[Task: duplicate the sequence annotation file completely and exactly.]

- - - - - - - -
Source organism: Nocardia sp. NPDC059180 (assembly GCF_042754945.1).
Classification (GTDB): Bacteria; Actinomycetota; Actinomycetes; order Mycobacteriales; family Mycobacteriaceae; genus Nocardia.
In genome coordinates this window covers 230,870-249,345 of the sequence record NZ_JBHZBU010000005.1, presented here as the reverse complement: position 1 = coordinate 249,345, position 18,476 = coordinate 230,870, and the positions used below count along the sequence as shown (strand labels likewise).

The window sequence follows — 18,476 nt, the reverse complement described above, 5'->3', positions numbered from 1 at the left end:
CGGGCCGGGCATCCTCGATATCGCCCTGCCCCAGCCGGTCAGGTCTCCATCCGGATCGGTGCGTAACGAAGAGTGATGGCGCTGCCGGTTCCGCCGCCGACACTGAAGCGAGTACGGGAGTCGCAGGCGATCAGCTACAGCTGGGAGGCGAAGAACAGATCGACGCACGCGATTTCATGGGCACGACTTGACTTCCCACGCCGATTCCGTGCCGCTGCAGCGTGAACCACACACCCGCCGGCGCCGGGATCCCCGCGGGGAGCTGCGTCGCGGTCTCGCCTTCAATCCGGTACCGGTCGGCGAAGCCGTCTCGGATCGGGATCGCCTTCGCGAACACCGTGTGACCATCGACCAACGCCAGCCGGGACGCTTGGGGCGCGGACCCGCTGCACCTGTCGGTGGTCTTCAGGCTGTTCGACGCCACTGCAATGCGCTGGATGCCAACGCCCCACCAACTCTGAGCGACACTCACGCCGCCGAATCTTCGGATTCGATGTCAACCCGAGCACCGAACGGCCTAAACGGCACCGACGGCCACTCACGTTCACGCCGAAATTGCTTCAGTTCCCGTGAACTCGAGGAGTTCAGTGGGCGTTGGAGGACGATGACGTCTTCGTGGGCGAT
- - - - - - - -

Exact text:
Source organism: Nocardia sp. NPDC059180 (assembly GCF_042754945.1).
Classification (GTDB): Bacteria; Actinomycetota; Actinomycetes; order Mycobacteriales; family Mycobacteriaceae; genus Nocardia.
In genome coordinates this window covers 230,870-249,345 of the sequence record NZ_JBHZBU010000005.1, presented here as the reverse complement: position 1 = coordinate 249,345, position 18,476 = coordinate 230,870, and the positions used below count along the sequence as shown (strand labels likewise).

The window sequence follows — 18,476 nt, the reverse complement described above, 5'->3', positions numbered from 1 at the left end:
CGGGCCGGGCATCCTCGATATCGCCCTGCCCCAGCCGGTCAGGTCTCCATCCGGATCGGTGCGTAACGAAGAGTGATGGCGCTGCCGGTTCCGCCGCCGACACTGAAGCGAGTACGGGAGTCGCAGGCGATCAGCTACAGCTGGGAGGCGAAGAACAGATCGACGCACGCGATTTCATGGGCACGACTTGACTTCCCACGCCGATTCCGTGCCGCTGCAGCGTGAACCACACACCCGCCGGCGCCGGGATCCCCGCGGGGAGCTGCGTCGCGGTCTCGCCTTCAATCCGGTACCGGTCGGCGAAGCCGTCTCGGATCGGGATCGCCTTCGCGAACACCGTGTGACCATCGACCAACGCCAGCCGGGACGCTTGGGGCGCGGACCCGCTGCACCTGTCGGTGGTCTTCAGGCTGTTCGACGCCACTGCAATGCGCTGGATGCCAACGCCCCACCAACTCTGAGCGACACTCACGCCGCCGAATCTTCGGATTCGATGTCAACCCGAGCACCGAACGGCCTAAACGGCACCGACGGCCACTCACGTTCACGCCGAAATTGCTTCAGTTCCCGTGAACTCGAGGAGTTCAGTGGGCGTTGGAGGACGATGACGTCTTCGTGGGCGAT